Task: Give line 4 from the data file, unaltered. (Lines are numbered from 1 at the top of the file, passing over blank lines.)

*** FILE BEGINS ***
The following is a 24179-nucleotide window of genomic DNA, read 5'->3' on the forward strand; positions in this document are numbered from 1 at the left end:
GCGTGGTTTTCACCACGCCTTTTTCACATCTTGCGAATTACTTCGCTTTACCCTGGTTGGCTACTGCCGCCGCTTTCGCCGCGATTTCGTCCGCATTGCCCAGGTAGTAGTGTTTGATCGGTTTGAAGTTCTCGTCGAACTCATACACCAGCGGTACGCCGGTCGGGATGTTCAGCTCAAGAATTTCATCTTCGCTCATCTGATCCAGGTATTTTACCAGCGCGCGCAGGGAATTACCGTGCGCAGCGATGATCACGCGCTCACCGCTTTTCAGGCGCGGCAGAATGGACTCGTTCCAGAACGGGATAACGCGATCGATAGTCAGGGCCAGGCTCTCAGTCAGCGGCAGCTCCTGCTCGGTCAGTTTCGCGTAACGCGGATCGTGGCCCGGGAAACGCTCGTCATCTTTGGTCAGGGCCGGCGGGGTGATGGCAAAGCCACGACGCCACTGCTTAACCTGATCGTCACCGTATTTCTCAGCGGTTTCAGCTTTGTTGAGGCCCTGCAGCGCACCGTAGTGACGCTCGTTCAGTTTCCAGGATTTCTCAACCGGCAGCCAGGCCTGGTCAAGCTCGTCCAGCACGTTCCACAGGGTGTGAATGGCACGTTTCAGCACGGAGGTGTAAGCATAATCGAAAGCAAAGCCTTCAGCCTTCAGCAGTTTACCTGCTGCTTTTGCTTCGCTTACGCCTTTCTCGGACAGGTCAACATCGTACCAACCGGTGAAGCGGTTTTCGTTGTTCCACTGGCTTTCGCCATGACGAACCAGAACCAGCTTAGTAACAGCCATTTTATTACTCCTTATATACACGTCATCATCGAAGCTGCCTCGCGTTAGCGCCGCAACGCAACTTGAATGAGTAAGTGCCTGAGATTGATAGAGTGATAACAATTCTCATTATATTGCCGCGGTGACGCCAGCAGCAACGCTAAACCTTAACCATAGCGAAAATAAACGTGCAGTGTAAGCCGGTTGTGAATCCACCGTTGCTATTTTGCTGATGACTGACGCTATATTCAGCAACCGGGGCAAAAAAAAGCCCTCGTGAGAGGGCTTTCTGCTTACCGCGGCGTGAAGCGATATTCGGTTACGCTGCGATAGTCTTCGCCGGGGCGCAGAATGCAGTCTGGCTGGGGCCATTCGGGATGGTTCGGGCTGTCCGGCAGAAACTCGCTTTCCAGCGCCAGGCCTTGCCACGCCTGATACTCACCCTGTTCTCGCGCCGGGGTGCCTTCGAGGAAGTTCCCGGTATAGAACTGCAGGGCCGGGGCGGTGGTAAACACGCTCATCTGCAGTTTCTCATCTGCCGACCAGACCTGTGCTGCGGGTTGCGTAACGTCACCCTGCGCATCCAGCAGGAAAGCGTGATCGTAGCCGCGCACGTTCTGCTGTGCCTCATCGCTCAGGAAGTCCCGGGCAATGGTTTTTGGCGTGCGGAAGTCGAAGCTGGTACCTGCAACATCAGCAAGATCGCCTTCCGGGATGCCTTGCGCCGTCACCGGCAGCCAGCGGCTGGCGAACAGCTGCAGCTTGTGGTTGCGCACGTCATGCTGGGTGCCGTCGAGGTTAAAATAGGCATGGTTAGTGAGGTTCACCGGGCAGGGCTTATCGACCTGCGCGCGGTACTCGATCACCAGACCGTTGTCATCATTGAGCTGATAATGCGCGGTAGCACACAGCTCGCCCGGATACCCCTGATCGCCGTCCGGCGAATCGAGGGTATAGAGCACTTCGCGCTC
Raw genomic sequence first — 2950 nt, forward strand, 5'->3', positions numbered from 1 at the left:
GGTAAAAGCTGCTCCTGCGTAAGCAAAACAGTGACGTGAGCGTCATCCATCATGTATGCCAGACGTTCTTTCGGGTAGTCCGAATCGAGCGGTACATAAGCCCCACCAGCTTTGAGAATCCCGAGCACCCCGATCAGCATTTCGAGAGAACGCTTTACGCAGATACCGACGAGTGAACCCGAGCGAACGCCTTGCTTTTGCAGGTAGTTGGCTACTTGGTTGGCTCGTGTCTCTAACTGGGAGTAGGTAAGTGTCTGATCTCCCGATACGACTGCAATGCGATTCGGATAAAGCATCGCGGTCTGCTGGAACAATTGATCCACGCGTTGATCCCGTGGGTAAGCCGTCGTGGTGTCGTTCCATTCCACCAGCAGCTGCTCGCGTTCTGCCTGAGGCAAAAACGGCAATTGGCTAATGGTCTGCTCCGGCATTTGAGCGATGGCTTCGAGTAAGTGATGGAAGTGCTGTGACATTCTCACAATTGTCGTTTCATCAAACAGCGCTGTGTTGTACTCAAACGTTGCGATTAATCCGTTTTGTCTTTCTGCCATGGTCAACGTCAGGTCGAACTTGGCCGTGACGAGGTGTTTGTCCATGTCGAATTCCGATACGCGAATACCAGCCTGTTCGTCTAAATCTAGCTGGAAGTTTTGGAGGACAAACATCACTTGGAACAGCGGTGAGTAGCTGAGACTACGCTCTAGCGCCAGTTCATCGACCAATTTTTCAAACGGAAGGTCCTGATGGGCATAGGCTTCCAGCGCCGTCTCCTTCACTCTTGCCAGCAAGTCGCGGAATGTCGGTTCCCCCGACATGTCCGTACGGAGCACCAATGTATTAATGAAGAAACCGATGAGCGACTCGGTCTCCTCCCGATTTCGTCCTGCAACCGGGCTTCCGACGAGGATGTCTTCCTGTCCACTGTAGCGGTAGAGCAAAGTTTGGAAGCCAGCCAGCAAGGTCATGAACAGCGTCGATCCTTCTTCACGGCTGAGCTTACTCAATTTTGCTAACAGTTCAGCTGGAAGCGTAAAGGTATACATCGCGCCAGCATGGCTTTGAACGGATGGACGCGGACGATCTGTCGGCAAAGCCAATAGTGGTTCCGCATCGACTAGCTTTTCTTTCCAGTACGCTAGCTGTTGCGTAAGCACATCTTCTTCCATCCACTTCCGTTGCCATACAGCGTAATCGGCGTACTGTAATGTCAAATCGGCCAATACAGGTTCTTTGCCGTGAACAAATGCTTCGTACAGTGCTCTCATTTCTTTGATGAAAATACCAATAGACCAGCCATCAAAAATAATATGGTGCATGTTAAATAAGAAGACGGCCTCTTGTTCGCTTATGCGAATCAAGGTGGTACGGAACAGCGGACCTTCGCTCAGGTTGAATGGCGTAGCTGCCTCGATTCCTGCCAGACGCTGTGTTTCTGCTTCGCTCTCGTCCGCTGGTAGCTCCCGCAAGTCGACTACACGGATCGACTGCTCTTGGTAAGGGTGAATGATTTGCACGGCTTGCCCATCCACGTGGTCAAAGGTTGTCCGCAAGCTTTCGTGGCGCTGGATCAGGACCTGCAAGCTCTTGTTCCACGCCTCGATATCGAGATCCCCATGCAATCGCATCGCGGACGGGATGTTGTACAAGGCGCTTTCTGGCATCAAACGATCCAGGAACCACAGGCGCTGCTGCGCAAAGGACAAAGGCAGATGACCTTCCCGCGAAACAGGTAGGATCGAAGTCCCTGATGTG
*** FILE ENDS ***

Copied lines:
GGTAAAAGCTGCTCCTGCGTAAGCAAAACAGTGACGTGAGCGTCATCCATCATGTATGCCAGACGTTCTTTCGGGTAGTCCGAATCGAGCGGTACATAAGCCCCACCAGCTTTGAGAATCCCGAGCACCCCGATCAGCATTTCGAGAGAACGCTTTACGCAGATACCGACGAGTGAACCCGAGCGAACGCCTTGCTTTTGCAGGTAGTTGGCTACTTGGTTGGCTCGTGTCTCTAACTGGGAGTAGGTAAGTGTCTGATCTCCCGATACGACTGCAATGCGATTCGGATAAAGCATCGCGGTCTGCTGGAACAATTGATCCACGCGTTGATCCCGTGGGTAAGCCGTCGTGGTGTCGTTCCATTCCACCAGCAGCTGCTCGCGTTCTGCCTGAGGCAAAAACGGCAATTGGCTAATGGTCTGCTCCGGCATTTGAGCGATGGCTTCGAGTAAGTGATGGAAGTGCTGTGACATTCTCACAATTGTCGTTTCATCAAACAGCGCTGTGTTGTACTCAAACGTTGCGATTAATCCGTTTTGTCTTTCTGCCATGGTCAACGTCAGGTCGAACTTGGCCGTGACGAGGTGTTTGTCCATGTCGAATTCCGATACGCGAATACCAGCCTGTTCGTCTAAATCTAGCTGGAAGTTTTGGAGGACAAACATCACTTGGAACAGCGGTGAGTAGCTGAGACTACGCTCTAGCGCCAGTTCATCGACCAATTTTTCAAACGGAAGGTCCTGATGGGCATAGGCTTCCAGCGCCGTCTCCTTCACTCTTGCCAGCAAGTCGCGGAATGTCGGTTCCCCCGACATGTCCGTACGGAGCACCAATGTATTAATGAAGAAACCGATGAGCGACTCGGTCTCCTCCCGATTTCGTCCTGCAACCGGGCTTCCGACGAGGATGTCTTCCTGTCCACTGTAGCGGTAGAGCAAAGTTTGGAAGCCAGCCAGCAAGGTCATGAACAGCGTCGATCCTTCTTCACGGCTGAGCTTACTCAATTTTGCTAACAGTTCAGCTGGAAGCGTAAAGGTATACATCGCGCCAGCATGGCTTTGAACGGATGGACGCGGACGATCTGTCGGCAAAGCCAATAGTGGTTCCGCATCGACTAGCTTTTCTTTCCAGTACGCTAGCTGTTGCGTAAGCACATCTTCTTCCATCCACTTCCGTTGCCATACAGCGTAATCGGCGTACTGTAATGTCAAATCGGCCAATACAGGTTCTTTGCCGTGAACAAATGCTTCGTACAGTGCTCTCATTTCTTTGATGAAAATACCAATAGACCAGCCATCAAAAATAATATGGTGCATGTTAAATAAGAAGACGGCCTCTTGTTCGCTTATGCGAATCAAGGTGGTACGGAACAGCGGACCTTCGCTCAGGTTGAATGGCGTAGCTGCCTCGATTCCTGCCAGACGCTGTGTTTCTGCTTCGCTCTCGTCCGCTGGTAGCTCCCGCAAGTCGACTACACGGATCGACTGCTCTTGGTAAGGGTGAATGATTTGCACGGCTTGCCCATCCACGTGGTCAAAGGTTGTCCGCAAGCTTTCGTGGCGCTGGATCAGGACCTGCAAGCTCTTGTTCCACGCCTCGATATCGAGATCCCCATGCAATCGCATCGCGGACGGGATGTTGTACAAGGCGCTTTCTGGCATCAAACGATCCAGGAACCACAGGCGCTGCTGCGCAAAGGACAAAGGCAGATGACCTTCCCGCGAAACAGGTAGGATCGAAGTCCCTGATGTG